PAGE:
Childhood immunisation in the European Union.
      ,
      • Miller E.
      • Salisbury D.
      • Ramsay M.
      Planning, registration, and implementation of an immunisation campaign against menigococcal serogroup C disease in the UK: a success story.
      ].

      8. Respiratory syncytial virus

      Respiratory syncytial virus (RSV) is the most important cause of viral lower respiratory tract infection (LRTI) in infants and children worldwide [
      • Hall C.B.
      Respiratory syncytial virus and parainfluenza virus.
      ,
      • Dudas R.A.
      • Karron R.A.
      Respiratory syncytial virus vaccines.
      ]. RSV consists of two major antigenic groups, A and B strains, the A strains being found predominantly in the community [
      • Hall C.B.
      Respiratory syncytial virus and parainfluenza virus.
      ,
      • Piedra P.A.
      Respiratory syncytial virus vaccines: recent developments.
      ]. In the United States, the risk of primary infection in infants younger than 12 months of age ranges from 50% to 70%, and although not all infected infants will acquire LRTI, the latter will nevertheless reach 30–40% of the total infant population. By the time infants reach 2 years of age, nearly all have had a primary RSV infection and the risk of LRTI remains high with reinfection due to lack of persistent immunity [
      • Piedra P.A.
      Respiratory syncytial virus vaccines: recent developments.
      ]. Infants who are premature or have chronic lung disease or congenital heart disease are at particular risk for severe RSV disease. RSV infection can also have long-term consequences. Approximately 50% of infants with RSV LRTI will have recurrent episodes of wheezing during early childhood [
      • Hall C.B.
      Respiratory syncytial virus and parainfluenza virus.
      ,
      • Stein R.T.
      • Sherill D.
      • Morgan W.L.
      RSV in early life and risk of wheeze and allergy by age 13.
      ]. After RSV bronchiolitis in infancy an excess of respiratory symptoms for at least 10 years has been reported [
      • Lenney W.
      RSV disease—is there a role for prevention?.
      ]. Although traditionally regarded as a paediatric pathogen, RSV can also cause life-threatening pulmonary disease in adults with chronic obstructive pulmonary disease or congestive heart failure [
      • Hall C.B.
      Respiratory syncytial virus and parainfluenza virus.
      ,
      • Walsh E.E.
      • Falsey A.
      • Hennessey P.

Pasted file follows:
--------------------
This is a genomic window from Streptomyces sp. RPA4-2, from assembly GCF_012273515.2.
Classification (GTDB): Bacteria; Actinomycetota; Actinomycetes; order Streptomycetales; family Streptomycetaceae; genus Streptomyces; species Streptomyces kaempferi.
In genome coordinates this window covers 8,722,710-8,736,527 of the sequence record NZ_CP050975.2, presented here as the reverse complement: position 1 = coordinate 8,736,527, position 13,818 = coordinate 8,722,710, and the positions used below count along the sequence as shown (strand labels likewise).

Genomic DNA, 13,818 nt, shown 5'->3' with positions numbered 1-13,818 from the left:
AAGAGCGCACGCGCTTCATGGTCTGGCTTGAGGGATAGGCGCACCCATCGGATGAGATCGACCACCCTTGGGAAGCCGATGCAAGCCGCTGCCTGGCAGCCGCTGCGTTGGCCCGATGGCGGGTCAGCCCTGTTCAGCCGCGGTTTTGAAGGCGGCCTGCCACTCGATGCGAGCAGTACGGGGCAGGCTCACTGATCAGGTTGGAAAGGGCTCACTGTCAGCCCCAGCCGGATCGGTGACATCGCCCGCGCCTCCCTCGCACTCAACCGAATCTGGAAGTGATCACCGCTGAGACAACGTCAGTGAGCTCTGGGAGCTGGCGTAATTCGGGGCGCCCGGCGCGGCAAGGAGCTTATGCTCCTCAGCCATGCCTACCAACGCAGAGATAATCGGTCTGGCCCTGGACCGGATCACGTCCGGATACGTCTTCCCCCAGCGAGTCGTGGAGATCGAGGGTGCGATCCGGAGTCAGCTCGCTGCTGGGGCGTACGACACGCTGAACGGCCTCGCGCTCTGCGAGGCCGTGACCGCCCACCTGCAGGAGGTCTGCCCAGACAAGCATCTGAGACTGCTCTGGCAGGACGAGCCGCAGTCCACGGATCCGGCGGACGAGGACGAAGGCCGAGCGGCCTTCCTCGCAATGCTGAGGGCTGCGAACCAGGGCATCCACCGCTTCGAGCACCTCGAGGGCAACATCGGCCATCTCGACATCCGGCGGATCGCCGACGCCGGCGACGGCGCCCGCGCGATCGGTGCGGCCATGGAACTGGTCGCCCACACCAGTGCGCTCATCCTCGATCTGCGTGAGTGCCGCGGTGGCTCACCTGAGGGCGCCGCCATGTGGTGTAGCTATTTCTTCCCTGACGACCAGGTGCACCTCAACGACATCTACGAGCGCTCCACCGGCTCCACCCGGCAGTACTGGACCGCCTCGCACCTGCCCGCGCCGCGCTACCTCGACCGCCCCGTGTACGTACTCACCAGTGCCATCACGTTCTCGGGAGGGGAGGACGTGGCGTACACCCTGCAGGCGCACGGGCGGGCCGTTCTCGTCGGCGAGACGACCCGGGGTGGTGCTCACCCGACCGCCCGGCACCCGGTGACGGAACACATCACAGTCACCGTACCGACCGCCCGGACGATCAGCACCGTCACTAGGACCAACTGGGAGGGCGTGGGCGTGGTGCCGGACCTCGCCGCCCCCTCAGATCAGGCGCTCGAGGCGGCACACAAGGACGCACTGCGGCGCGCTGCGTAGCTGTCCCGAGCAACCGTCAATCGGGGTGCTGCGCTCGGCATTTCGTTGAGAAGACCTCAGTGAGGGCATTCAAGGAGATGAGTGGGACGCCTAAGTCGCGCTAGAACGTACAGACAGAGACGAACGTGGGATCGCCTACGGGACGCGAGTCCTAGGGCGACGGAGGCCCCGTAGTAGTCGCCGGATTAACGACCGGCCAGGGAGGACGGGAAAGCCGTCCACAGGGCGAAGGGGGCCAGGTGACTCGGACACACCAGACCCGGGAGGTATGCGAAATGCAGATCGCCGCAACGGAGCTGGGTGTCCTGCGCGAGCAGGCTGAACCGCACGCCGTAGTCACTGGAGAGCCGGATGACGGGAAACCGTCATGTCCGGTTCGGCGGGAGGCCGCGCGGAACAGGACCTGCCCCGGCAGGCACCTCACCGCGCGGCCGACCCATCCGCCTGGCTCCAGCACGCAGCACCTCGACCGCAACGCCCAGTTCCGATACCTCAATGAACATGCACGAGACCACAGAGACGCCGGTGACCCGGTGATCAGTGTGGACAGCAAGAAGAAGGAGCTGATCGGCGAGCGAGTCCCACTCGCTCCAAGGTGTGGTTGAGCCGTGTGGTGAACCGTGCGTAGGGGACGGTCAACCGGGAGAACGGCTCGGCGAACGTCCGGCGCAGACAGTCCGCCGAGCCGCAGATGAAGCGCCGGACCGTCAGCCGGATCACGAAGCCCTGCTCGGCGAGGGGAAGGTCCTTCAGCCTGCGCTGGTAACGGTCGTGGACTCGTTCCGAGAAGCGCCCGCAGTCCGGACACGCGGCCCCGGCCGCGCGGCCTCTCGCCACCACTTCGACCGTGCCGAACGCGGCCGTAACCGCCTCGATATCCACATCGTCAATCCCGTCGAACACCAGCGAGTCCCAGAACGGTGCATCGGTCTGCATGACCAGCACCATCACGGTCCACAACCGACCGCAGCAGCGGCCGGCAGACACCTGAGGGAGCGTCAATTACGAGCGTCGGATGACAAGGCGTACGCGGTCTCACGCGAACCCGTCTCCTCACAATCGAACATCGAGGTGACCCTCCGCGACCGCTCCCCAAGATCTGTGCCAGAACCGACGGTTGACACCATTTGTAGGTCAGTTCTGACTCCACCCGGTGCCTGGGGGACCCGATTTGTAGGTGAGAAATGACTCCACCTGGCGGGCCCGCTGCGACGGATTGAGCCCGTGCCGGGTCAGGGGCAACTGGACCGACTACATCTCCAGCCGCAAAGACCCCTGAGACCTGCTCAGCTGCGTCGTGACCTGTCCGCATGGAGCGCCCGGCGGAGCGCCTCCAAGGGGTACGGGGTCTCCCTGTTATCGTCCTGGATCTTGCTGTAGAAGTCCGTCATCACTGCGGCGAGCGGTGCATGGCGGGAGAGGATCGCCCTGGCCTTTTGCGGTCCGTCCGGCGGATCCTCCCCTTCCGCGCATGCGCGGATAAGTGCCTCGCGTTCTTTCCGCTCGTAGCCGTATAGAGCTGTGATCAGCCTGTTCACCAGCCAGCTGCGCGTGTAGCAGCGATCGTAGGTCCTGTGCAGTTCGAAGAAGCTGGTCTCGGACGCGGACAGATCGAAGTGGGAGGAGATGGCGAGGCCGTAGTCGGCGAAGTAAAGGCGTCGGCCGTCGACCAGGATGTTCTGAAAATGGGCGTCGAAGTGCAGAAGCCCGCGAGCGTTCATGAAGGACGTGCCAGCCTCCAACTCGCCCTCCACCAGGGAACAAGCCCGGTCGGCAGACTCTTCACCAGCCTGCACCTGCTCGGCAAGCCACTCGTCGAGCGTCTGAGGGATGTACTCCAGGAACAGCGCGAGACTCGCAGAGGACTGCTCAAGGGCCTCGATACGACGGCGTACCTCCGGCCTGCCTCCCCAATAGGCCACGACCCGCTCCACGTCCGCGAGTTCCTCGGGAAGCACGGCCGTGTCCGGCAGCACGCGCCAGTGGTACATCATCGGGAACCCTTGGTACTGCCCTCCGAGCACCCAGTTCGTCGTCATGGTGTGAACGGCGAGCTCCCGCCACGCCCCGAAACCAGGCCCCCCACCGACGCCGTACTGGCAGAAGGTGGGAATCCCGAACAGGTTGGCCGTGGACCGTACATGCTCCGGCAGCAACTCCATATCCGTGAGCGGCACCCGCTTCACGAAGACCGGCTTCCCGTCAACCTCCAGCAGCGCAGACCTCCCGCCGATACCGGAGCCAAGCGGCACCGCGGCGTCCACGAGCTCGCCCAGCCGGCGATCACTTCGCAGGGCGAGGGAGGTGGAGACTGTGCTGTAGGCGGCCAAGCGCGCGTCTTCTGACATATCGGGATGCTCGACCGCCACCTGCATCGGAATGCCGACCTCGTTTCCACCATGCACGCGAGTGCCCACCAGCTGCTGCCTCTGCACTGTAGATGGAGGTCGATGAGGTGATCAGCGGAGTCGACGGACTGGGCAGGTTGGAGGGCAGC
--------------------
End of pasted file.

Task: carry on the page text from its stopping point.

Respiratory syncytial and other virus infections in persons with chronic cardiopulmonary disease.
      ], bone-marrow transplant recipients and the elderly [
      • Hall C.B.
      Respiratory syncytial virus and parainfluenza virus.
      ,
      • Dudas R.A.
      • Karron R.A.
      Respiratory syncytial virus vaccines.
      ].
      In CF adults and children, acute pulmonary exacerbations and acute worsening of airway obstruction may result from viral infection [
      • Hiatt P.W.
      • Grace S.C.
      • Kozinetz C.A.
      • Helioui Raboudi S.
      • Treece D.G.
      • Taber L.H.
      • et al.
      Effects of viral lower respiratory tract infection on lung function in infants with cystic fibrosis.
      ,
      • Hiatt P.W.
      • Taber L.
      • Raboudi S.
      • Treece D.
      Respiratory viral infection and pulmonary function in infants with cystic fibrosis.
      ,
      • Smyth A.R.
      • Smyth A.L.
      • Tong C.Y.W.
      • Hart C.A.
      • Heaf D.P.
      Effect of respiratory virus infections including rhinovirus on clinical status in cystic fibrosis.
      ]. As with influenza, limited recent studies are available. Data support the hypothesis that RSV infection in CF, although self-limited, is accompanied by airway inflammatory changes and plays a role in the initial infection of the airway with P. aeruginosa [
      • Hiatt P.W.
      • Grace S.C.
      • Kozinetz C.A.
      • Helioui Raboudi S.
      • Treece D.G.
      • Taber L.H.
      • et al.
      Effects of viral lower respiratory tract infection on lung function in infants with cystic fibrosis.
      ,
      • Peterson N.T.
      • Hoiby N.
      • Mordhorst C.H.
      • Lind K.
      • Flensborg E.W.
      • Bruun B.
      Respiratory infections in cystic fibrosis patients caused by virus, chlamydia and mycoplasma—possible synergism with Pseudomonas aeruginosa.
      ,
      • Johansen H.K.
      • Høiby N.
      Seasonal onset of initial colonisation and chronic infection with Pseudomonas aeruginosa in patients with cystic fibrosis.
      ,
      • Wang E.L.
      • Prober C.G.
      • Manson B.
      • Corey M.
      • Levison H.
      Association of respiratory viral infection with pulmonary deterioration in patients with cystic fibrosis.
      ,
      • Armstrong D.
      • Grimwood K.
      • Carlin J.B.
      • Carzino R.
      • Hull J.
      • Olinsky A.
      • et al.
      Severe viral respiratory infections in infants with cystic fibrosis.
      ,
      • Abman S.H.
      • Ogle J.W.
      • Butler-Simon N.
      • Rumack C.
      • Accurso F.
      Role of respiratory syncytial virus in early hospitalizations for respiratory distress of young infants with cystic fibrosis.
      ].